Tuesday, 5 January 2016

Job* Versus The PhD**

Having a 9-to-5 job is better than doing a PhD because:

- Having a job seems a bit better for your mental health. As someone who until recently was a semi-employed freelancer type, I can confirm that having a job has significantly decreased the amount of time available to me in which I can obsess about stuff, think bad thoughts, and let the said bad thoughts spin round and round in my brain until they seem to take on a life of their own. (You know that thing where you find yourself obsessively preoccupied with the annoying thing which a friend/ sibling/ co-worker did, about three years ago?... That one. It doesn’t happen so much now that I work in an office and have colleagues to talk to, and other people’s work to do.)

- You get to have Colleagues. Someone comes up to you and offers to make you tea. Someone else looks you up and down and compliments your choice of outfit. (In my office, I also have a colleague who comes by my desk on certain days of the week and asks ‘[Cloud Nine], are you coming to Mindfulness today?’ – just to make sure I don’t miss out. I LOVE IT.) (By the way, I understand that not every office has 'Mindfulness' in it, but that's another story.)

- When you have a 9-to-5 job, you get weekends. And you get evenings. You get to go home when your working day has finished, and you get to forget all about it until the next morning. Once the clock hits 5 pm on a Friday, you get a vast expanse of time stretching out ahead of you, time during which you can do whatever you want – get drunk, do yoga, potter around in your pyjamas. Two whole days. And then you go back to work again.

- Earning money is amazing. After the arid, cash-strapped days of post-PhD, to get something resembling a regular salary is wonderful. (Of course, most of it went on Christmas presents, a mountain of chocolate, and overpriced lamb, but hey. It’s Christmas!)

- Your boss says things like ‘By the way, don’t feel like you should stay in the office after hours. Make sure you go home on time!’ … Amazing, unheard-of luxury. Is this how the other half live?... Pack up your handbag and just walk out at 5 on the dot?... What, no marking to take home or anything?...

- No need to be in charge of planning own time/ feel intense guilt at complete inability to plan own time. When you have a 9-to-5, you get given several tasks to do – say, you might get three things which you need to accomplish. And you’re sitting there and you’re like, ‘wow, look at that. I’ve done my three things. And now it is 4:30. Just time for a cup of tea and then I’m going home!’…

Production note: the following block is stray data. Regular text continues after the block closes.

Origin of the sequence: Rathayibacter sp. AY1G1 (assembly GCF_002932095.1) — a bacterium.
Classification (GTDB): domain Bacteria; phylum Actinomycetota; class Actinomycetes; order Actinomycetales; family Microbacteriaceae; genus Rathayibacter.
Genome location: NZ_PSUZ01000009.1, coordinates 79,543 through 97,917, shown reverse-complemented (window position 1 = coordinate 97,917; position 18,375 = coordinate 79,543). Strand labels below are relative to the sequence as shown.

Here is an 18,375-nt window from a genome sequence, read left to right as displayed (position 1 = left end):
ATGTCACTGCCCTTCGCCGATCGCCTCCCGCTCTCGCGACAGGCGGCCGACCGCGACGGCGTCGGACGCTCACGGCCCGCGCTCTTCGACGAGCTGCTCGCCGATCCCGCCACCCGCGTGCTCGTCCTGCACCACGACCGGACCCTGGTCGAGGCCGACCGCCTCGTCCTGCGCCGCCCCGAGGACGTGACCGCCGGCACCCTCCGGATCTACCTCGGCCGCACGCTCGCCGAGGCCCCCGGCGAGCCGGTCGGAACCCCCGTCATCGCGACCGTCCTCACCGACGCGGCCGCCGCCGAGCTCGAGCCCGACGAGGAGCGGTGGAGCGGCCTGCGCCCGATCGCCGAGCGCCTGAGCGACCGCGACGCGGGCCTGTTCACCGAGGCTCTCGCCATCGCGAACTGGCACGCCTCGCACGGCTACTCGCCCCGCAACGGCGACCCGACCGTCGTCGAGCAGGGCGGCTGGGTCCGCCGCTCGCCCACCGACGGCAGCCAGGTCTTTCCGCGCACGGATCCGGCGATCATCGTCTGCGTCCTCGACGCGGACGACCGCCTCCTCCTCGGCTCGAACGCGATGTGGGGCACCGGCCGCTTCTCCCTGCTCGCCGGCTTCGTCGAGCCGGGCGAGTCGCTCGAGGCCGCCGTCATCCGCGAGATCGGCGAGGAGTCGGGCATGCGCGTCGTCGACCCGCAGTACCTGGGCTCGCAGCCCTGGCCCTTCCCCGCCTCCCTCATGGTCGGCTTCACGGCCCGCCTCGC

Whereas if you’re doing a PhD, and you manage to do three things during the day, you’re like ‘Oh, NO. Where has the day gone?... I’ve only achieved three things!... But I meant to also go for a run, and a swim, and finish my chapter, and start that small business, and sign up for some volunteering, and [there follows a list of all the things you might have done with your flexi-time day, had you been somehow more organized]’.

- Having a 9-to-5 job is humbling. You know those swings of grandiosity and worthlessness you’ve been experiencing as an academic?... Those ‘I get to say “I’m doing a PhD!” or “Oh, I’m a lecturer” whenever someone asks me what I do; that feels good’ – followed by ‘I am the most useless human being on this planet. I can’t even finish my PhD…’ Those things still come back to haunt you. Presumably one reason why you did a PhD was to try and get somewhere in life. Taking a 9-to-5, as opposed to an academic job, may feel like dropping out. You’ll have those ‘What the hell am I doing with my life?... Why am I doing this rubbish job?...’- type thoughts. It’s OK to feel this way. In fact, I have a feeling that it’s even good for you, this idea that you can take a not-very-glamorous job and still be you. I’m not sure where I’m going with this, but it feels good to take a job and realise that your career doesn’t need to define you.

Occasionally, you sense of worthlessness will overwhelm you (as will the unglamorous nature of your 9-to-5), and you will see an advert for an academic job, freak out, and feel compelled to apply. You will spend many evenings painstakingly drafting the application (instead of enjoying the free evenings that are rightfully yours), then panic again and work flat out when you find that you got invited to the interview. You will not get the job (because they had someone 'better'...) and will wonder why you bothered wasting all that time, instead of just enjoying everything your new lifestyle has to offer. It's OK to freak out, and miss academia, and panic-apply for academic jobs. It will remind you why you decided to opt for Plan B in the first place. (To see how filling your time with a shit thing helps you appreciate the thing you've already got, cf. my earlier post 'Get a Goat'...)

It’s official: there are lots of reasons why having a job is better for you than doing a PhD.

Is less good, however, because:

- ... How I miss a good nap in the middle of the afternoon.


*(Definition of ‘Job’: office, colleagues, someone makes you tea, people chat to you. Spend your day doing things that other people have decided are a good idea. Have to come in every day whether you feel like it or not. Go home at 5 pm.)

**(Definition of ‘PhD’: work from home, plan own time; oh, and have to actually write a PhD at some point. Can drink as much tea as you want, eat poached eggs in your pyjamas and have naps mid-afternoon. Brain kicks into gear about 4:30 pm ahead of deadline the next morning. Existential angst and panic aplenty.)

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